“Wuthering Heights” is an imaginative, if flawed, work

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Sam Archer as Mr. Lockwood in "Wuthering Heights."
Sam Archer as Mr. Lockwood in "Wuthering Heights." Photo by Jimmy O'Shea.

The Matthews Theatre at the McCarter Theatre Center is an expansive place, a huge auditorium with a wide and deep stage. Stripped nearly bare of scenery pieces and barely lit (as stage lighting goes), one can well imagine it to be the wild Yorkshire moors of Great Britain. The unrelieved gloom, accompanied by the eerie, haunting sounds of the untamed winds, is designed to harden the heart of a man — or break it beyond repair.

It is this fantastical landscape in which the UK troupe Wise Children has set its adaptation of Emily Brontë’s classic 1847 novel Wuthering Heights, and it is this story, adapted and directed by Emma Rice, that the McCarter Theatre Center displays before us. One can see the near-impossibility of adapting Brontë’s opus into a three-hour production, and if nothing else, one must admire the company of actors, musicians, and creative staff who have taken on this challenge — even if one does not admire the play itself.

The plot revolves around two families, the Earnshaws and the Lintons. Mr. Earnshaw (Lloyd Gorman) returns from a business trip with a street urchin he names Heathcliff (Ricardo Castro), to the disgust of his son Hindley (Tama Phethean) and delight of his daughter Catherine (Eleanor Sutton). On Earnshaw’s passing, Hindley takes over the estate, Wuthering Heights, and finally kicks Heathcliff out.

Catherine turns for comfort to the neighboring Lintons, Edgar (Sam Archer) and his sister Isabella (Georgie Bruce). Just as Edgar proposes to Catherine, Heathcliff returns, now a wealthy gentleman with a strong taste for revenge. Heathcliff spends the rest of the play ruining everyone and destroying any lingering chances for happiness, even for the next generation — Hindley’s son Hareton Earnshaw (Phethean); Heathcliff’s own son by Isabella, Linton Heathcliff (Bruce); and Catherine’s daughter Cathy Linton (Stephanie Hockley). Overseeing all this is the embodiment of the Yorkshire Moors, a kind of Greek chorus led by the amazing Jordan Laviniere.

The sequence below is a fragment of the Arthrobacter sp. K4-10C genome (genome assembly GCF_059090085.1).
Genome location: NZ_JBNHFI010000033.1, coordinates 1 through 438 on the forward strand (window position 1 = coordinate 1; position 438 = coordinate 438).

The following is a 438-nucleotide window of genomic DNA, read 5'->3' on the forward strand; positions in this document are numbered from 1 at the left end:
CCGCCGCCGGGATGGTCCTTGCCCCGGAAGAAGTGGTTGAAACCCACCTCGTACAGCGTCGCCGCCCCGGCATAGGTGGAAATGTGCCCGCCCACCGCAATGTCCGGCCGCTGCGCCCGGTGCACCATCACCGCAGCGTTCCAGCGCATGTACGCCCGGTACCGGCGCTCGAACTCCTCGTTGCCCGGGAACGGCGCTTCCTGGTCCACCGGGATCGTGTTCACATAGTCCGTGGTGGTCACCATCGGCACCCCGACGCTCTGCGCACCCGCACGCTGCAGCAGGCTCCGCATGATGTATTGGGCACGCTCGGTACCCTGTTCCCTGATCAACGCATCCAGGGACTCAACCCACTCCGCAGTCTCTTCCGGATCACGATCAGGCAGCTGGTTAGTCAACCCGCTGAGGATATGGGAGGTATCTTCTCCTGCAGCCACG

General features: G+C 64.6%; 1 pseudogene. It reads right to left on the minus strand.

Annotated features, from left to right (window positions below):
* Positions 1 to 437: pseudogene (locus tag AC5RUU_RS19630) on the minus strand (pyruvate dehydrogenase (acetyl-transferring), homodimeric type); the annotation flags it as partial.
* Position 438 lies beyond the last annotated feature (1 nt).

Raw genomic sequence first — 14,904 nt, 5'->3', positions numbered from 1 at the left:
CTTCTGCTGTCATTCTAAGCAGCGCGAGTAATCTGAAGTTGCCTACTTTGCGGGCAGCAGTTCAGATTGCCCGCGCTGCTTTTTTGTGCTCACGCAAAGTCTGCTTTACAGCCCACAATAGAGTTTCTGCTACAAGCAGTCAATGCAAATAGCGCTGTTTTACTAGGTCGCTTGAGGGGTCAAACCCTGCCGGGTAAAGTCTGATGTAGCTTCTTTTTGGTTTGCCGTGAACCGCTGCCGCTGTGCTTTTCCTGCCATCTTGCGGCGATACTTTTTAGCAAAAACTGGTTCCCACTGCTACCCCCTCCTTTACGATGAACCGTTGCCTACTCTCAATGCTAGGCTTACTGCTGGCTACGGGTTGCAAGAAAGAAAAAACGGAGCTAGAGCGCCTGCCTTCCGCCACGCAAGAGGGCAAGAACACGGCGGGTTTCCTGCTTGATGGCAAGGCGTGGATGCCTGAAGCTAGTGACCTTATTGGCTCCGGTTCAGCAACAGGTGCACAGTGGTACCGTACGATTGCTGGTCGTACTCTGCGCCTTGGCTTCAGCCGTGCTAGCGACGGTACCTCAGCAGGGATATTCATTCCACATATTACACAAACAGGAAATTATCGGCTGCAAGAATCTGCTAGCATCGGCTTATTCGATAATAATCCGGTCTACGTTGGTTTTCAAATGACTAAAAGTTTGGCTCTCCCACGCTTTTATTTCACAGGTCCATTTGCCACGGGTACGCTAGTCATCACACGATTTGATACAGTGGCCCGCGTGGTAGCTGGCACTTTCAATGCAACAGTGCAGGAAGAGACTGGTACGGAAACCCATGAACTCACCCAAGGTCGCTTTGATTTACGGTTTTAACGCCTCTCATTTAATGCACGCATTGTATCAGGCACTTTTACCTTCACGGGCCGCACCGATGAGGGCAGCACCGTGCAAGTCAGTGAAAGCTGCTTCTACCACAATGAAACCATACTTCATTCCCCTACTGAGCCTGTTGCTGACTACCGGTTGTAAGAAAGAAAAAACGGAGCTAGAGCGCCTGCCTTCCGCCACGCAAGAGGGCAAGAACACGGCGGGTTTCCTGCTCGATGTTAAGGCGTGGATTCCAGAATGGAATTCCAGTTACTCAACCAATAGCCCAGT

It takes a lot of endurance on the audience’s part to spend the better part of three hours with the Earnshaw and Linton families, as no one seems to have the capacity for change or emotional growth. Not headstrong, spoiled Catherine; not lovesick Edgar or simpering Isabella; not bullying, entitled Hindley; and definitely not Heathcliff, whose vengeful-to-the-point-of-sadism spirit dominates the show.

What does help ease the unmitigated sorrow is the hauntingly beautiful music created by Ian Ross and performed by a small on-stage ensemble of musicians and the choral sounds of the Moors. Vicki Mortimer’s set and costume designs create a unified whole, enhanced by the videos created by Simon Baker.

Wuthering Heights, in its various incarnations on the screen and for television — especially the 1939 film with Laurence Olivier and Merle Oberon as Heathcliff and Cathy — has been regarded as a tragic romance. In its play version here, as in the novel, the focus is more on the roots of revenge and domestic violence, especially that of the times in which the original novel was written. As such, it becomes a harder slog to go through for modern audiences.

Those with a taste for depictions of the social norms of mid-1800’s England, and those with a liking for modern British stagecraft, will no doubt be enthralled with McCarter Theatre Center’s production of Wuthering Heights. For all others, I would recommend spending an evening at home watching the 1939 film while snuggled under a blanket.

Wuthering Heights is presented by the McCarter Theatre Center at the Matthews Theatre in Princeton through March 12, 2023.

For more information or to purchase tickets, call 609-258-2787 or visit mccarter.org. This show is for ages 10 and up; parental discretion is advised. It contains strobes, flashing lights, and haze effects as well as depictions of physical and sexual violence.

Allen Neuner
Allen Neuner is the theater reviewer at Out in Jersey magazine. Jersey born and raised, Allen went to his first Broadway play in 1957 and has been deliriously in love with live theater ever since. Allen has been accepted into the American Theatre Critics Association, a professional organization of theatre journalists. He has been partnered to music reviewer Bill Realman Stella, with whom he is also deliriously in love, for over 20 years. They live in an over-cluttered house in Somerville.